British Wildlife 35.7 June 2024

Obituary – Bob Gibbons (1949–2024)

When someone as full of life as Bob leaves us, and before his time, there is a profound sense of shock. Writing a week after his death, from a long illness, on 25th May, I can still hardly take it in. As many readers of British Wildlife will know, Bob was a talented wildlife photographer, without doubt one of the best of his generation. He was also a great traveller, on photographic forays and as leader of his tour company, Natural History Travel. On top of that he wrote over forty books, on photography, on wild flowers, insects, wildlife gardens and wildlife landscapes, and more than forty articles for this magazine, mostly for the Reserve Focus series. I knew him well and I still do not know how he found the time. And bear in mind that he did it all with one arm. He lost his left forearm in a childhood firework accident.


How does one describe Bob? He was a lifelong vegetarian, as thin as a rake. He was very fit. He was a racquets champion at Durham University, and I remember him walking 80 miles non-stop for charity without breaking sweat. He was very quick-witted, never short of a pun or witticism. His knowledge was exceptional. He could name any plant in Europe, for instance. Bob really loved plants, and on occasion I caught him actually talking to them (‘Oh, you’re a lovely little thing, aren’t you?’). But he was equally omniscient about animals, birds and insects, wherever he was – in the Alps, or his beloved Peloponnese or Transylvania, or farther afield in Newfoundland, California, Costa Rica, Namibia or the Galapagos.


At school, at Millfield in Somerset, he had been accelerated and would have taken his A-levels at 13 if he hadn’t blown himself up with the firework. Originally intending to study languages (Bob was quite fluent in French), a friendly teacher inspired him to switch to biology. Bob graduated at Wye College in Kent, specialising in ecology. I first met him at Durham University, where we were both studying the rare flowers of Upper Teesdale. He got his doctorate, and I didn’t. Even then, aged 25, he had organised a six-month botanical expedition to Afghanistan, and another to Nepal, the latter resulting in his book, The Himalayan Kingdoms (1983). He also ran a summer course for adult education, pond-dipping and orchid-hunting on the Durham magnesian limestone. And he had already married Liz, a fellow student at Wye, and was father of a baby son.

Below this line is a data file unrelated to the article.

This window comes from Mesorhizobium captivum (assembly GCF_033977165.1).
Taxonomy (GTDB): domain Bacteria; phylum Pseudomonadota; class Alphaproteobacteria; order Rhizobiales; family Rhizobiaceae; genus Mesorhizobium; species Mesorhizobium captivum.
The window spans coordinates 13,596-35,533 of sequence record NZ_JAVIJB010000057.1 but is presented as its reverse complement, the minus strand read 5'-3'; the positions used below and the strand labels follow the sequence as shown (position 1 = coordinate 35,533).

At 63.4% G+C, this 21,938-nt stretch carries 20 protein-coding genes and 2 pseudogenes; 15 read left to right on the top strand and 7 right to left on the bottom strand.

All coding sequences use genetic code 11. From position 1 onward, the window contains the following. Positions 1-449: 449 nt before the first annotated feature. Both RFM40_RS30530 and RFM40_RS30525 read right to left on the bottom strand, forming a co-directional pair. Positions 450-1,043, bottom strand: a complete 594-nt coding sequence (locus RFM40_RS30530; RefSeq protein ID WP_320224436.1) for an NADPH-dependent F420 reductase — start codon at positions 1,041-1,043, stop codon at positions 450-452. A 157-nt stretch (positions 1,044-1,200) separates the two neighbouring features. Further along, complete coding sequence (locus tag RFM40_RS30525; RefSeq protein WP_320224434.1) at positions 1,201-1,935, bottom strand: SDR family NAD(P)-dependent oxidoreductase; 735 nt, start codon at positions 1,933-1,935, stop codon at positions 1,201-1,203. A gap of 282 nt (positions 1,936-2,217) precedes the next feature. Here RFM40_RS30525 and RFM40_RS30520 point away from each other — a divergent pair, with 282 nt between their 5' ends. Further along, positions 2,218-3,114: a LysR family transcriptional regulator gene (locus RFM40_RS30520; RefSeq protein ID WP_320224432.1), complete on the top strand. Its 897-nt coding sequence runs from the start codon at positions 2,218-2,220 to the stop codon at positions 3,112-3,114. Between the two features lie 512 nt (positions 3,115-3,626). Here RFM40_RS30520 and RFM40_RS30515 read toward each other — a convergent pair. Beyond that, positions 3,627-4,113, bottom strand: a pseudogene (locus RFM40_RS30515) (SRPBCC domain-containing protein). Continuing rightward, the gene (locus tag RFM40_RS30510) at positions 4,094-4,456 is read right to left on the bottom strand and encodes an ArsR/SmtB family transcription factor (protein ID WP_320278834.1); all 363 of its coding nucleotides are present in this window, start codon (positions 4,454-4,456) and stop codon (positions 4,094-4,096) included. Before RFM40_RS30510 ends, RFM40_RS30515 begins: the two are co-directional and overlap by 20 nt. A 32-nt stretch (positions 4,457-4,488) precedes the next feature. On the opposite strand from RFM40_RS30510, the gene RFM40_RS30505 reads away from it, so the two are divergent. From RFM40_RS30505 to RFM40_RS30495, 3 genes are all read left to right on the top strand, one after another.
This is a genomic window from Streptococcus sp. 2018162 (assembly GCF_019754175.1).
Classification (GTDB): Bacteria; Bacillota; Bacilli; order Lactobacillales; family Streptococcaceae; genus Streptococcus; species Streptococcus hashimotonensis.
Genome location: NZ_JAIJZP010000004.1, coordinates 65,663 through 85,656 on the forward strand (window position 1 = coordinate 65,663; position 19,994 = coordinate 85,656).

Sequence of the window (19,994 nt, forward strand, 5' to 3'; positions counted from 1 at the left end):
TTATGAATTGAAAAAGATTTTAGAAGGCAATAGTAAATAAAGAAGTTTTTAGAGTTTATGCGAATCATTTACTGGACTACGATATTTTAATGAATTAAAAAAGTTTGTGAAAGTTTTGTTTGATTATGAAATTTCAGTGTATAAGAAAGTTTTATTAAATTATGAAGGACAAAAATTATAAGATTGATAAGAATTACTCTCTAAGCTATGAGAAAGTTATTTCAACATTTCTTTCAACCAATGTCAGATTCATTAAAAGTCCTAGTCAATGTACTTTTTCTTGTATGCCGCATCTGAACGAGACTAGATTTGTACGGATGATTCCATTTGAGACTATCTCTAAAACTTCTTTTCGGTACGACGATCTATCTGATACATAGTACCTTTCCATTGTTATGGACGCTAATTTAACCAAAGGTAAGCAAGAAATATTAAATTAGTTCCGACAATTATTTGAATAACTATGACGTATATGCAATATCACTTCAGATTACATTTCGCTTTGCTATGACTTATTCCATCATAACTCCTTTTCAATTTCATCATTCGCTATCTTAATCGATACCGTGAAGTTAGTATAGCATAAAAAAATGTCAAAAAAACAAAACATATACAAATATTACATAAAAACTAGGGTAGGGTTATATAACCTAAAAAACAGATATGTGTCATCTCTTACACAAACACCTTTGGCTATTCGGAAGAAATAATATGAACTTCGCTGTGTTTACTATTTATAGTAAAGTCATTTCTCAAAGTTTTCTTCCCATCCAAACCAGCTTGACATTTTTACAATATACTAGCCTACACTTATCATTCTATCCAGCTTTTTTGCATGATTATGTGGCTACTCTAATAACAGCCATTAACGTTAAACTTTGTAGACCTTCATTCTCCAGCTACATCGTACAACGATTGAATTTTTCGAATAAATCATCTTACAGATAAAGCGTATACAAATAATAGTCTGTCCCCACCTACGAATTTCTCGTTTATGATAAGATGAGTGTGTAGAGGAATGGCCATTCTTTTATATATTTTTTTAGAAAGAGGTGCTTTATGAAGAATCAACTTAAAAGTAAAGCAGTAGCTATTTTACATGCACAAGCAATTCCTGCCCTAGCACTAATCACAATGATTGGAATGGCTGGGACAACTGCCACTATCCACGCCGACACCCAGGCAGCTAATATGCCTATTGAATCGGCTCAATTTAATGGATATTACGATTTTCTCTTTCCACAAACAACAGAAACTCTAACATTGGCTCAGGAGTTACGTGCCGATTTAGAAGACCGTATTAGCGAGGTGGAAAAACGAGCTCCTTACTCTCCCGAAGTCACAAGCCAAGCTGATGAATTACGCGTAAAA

Bob got his first job as conservation officer for the Cheshire Wildlife Trust, and then as Hampshire officer in the Nature Conservancy Council, working with the redoubtable Colin Tubbs. He broke free in 1985, and was self-employed for the rest of his life. Bob had already established his own photographic agency, and set up his travel company in alliance with Sunvil Holidays. He organised around six or seven trips a year, each lasting around a fortnight, and led them all himself. The amount of sometimes stressful work involved was formidable, and there are so many things that can go wrong: airport delays, road closures, bad weather, injuries. Fortunately, Bob was blessed with an inner calm. His enthusiasm was catching, and he never needed to advertise. His bookings were often filled in days, and, because people returned again and again, it came to feel like an exclusive travel club among friends. Days in the field were followed by an excellent supper and an evening review of the highlights of the day. Bob was a naturally generous and communicative soul. Apart from doing most of the spotting, he could also offer tips on photography, and he had an apparently bottomless knowledge of each area. He kept it up for 25 years, until 2022.


As for the photography, what can I say? I have been on many photographic excursions with Bob at home and abroad, and I still don’t really know how he did it. His ecological training helped: he liked to show a plant in its place. Of course, he had the right equipment and was well up on technique. He had the patience to wait for the right light, or for the wind to drop. But there was something else which I can categorise only as genius. He could see the picture even before he set up his camera.


Bob was working on a Princeton WildGuide on the alpine flowers of Europe for the past three years. It should be out later this year, as a fitting legacy. He will be remembered by his many friends as an exceptional person, gifted, generous, amusing, indomitable. He will be greatly missed.

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